A wastewater overflow of approximately 27,400 gallons from Burlington’s sanitary collection system went into Bowden Branch, a tributary of Little Alamance Creek. It was the second large-scale Burlington wastewater spill in less than five days.
Large amounts of yarn wrapped around a piece of wood in a pipe located at 833 Queen Ann St. caused the blockage and subsequent spillage at 6:30 a.m. Thursday, according to Rachel Kelly, Burlington’s public information officer. The spillage ended at 8:35 a.m.
“The sewer pipe was in an area where several industries are located, including one that works with yarn,” Kelly said.
The overflowing wastewater flowed into a storm drain connected to Bowden Branch, approximately 15 minutes away from Elon University’s main campus.
Kelly said the only known effect of the overflow was the death of several fish in the creek.
“That’s the result of the water coming in having a higher temperature than the creek water,” she said. “Burlington is still waiting to get more test results back about it.”
According to Michael Kingston, a professor of biology at Elon, bacteria from the waste also has an adverse effect on the fish.
“Whenever you release waste into these streams, the bacteria go crazy,” he said. “They’ll consume all the oxygen in the water and there’s nothing left for the fish. The fish die because of that.”
Yarn has never been an issue with an overflow, according to Michael Layne, Burlington’s stormwater manager.
“We’re definitely going to follow up with the yarn industry here,” Layne said. “But this is probably an isolated incident.”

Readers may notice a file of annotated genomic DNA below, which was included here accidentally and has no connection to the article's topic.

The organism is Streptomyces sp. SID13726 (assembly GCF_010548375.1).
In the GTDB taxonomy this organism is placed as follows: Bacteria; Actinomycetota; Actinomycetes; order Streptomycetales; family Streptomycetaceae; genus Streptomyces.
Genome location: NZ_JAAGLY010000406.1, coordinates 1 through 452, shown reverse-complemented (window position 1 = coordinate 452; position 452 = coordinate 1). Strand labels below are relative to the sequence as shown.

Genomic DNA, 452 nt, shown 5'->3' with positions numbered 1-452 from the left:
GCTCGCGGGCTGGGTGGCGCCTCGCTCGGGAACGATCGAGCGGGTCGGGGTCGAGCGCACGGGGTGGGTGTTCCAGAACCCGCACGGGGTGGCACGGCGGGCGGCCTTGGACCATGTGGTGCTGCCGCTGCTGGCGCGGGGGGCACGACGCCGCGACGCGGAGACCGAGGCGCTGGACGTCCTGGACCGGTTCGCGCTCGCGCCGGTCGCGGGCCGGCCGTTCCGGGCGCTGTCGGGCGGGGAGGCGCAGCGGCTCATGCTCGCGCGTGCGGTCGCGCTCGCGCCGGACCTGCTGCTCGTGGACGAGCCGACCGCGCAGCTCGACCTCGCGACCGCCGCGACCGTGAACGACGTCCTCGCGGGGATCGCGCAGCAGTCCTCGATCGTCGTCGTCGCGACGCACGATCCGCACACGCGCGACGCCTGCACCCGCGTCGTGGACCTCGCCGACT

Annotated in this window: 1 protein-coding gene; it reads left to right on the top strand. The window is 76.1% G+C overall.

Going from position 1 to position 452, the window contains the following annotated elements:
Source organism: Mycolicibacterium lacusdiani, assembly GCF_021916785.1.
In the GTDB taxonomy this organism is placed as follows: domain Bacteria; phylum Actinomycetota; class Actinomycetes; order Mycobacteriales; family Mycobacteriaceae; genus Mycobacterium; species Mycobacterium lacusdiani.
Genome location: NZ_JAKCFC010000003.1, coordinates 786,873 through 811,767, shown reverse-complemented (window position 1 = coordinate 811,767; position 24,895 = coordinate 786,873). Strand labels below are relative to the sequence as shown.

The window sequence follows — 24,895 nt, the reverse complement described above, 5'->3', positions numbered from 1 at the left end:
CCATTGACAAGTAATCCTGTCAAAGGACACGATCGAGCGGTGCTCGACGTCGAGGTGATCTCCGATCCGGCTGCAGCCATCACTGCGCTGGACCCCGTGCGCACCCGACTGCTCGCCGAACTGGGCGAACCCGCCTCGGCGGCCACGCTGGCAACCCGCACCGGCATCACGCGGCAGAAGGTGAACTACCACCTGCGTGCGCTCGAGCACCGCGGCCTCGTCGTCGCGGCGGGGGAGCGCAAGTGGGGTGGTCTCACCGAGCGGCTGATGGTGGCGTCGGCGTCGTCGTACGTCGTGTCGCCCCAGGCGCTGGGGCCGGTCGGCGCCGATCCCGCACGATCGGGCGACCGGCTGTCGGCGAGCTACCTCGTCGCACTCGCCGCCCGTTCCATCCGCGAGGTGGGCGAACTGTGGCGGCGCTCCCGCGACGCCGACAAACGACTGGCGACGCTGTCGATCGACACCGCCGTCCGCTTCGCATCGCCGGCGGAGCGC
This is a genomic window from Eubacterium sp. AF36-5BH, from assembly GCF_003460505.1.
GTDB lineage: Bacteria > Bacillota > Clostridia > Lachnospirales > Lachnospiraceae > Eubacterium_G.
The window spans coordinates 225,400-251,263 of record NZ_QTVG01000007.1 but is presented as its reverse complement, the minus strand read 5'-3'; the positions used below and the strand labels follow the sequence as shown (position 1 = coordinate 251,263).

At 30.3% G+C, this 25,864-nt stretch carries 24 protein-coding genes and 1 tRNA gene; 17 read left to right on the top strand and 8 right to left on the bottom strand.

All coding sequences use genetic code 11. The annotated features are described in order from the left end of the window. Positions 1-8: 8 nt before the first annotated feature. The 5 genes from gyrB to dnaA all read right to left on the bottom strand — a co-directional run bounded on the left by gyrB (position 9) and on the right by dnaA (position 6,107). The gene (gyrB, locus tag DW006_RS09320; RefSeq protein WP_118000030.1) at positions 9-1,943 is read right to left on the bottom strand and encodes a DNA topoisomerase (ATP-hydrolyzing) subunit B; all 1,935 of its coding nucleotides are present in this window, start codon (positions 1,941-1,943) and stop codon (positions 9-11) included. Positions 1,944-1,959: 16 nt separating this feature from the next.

On April 18, about 20,000 gallons of wastewater flowed into Servis Creek, also located in Burlington, because of a grease buildup.
In January, 3.5 million gallons of sewage spilled into Haw River in a span of two days after a line broke at a Burlington treatment plant.
Kingston said wastewater spillage has been an issue in the past for North Carolina due to hog lagoons, areas where pig waste is stored.
“About 20 years ago, we used to have all of these lagoons, and sometimes waste would get into the streams when the dams wouldn’t hold,” he said. “The ammonia from the waste is toxic, and that produces a lot of dead fish.”
Kelly said Burlington cleans 20 percent of its sewer lines each year, more than the 10 percent required by the state of North Carolina.
“We’re making an education campaign for our residents about not throwing grease down the drain,” Kelly said. “That will make overflows less of a possibility.”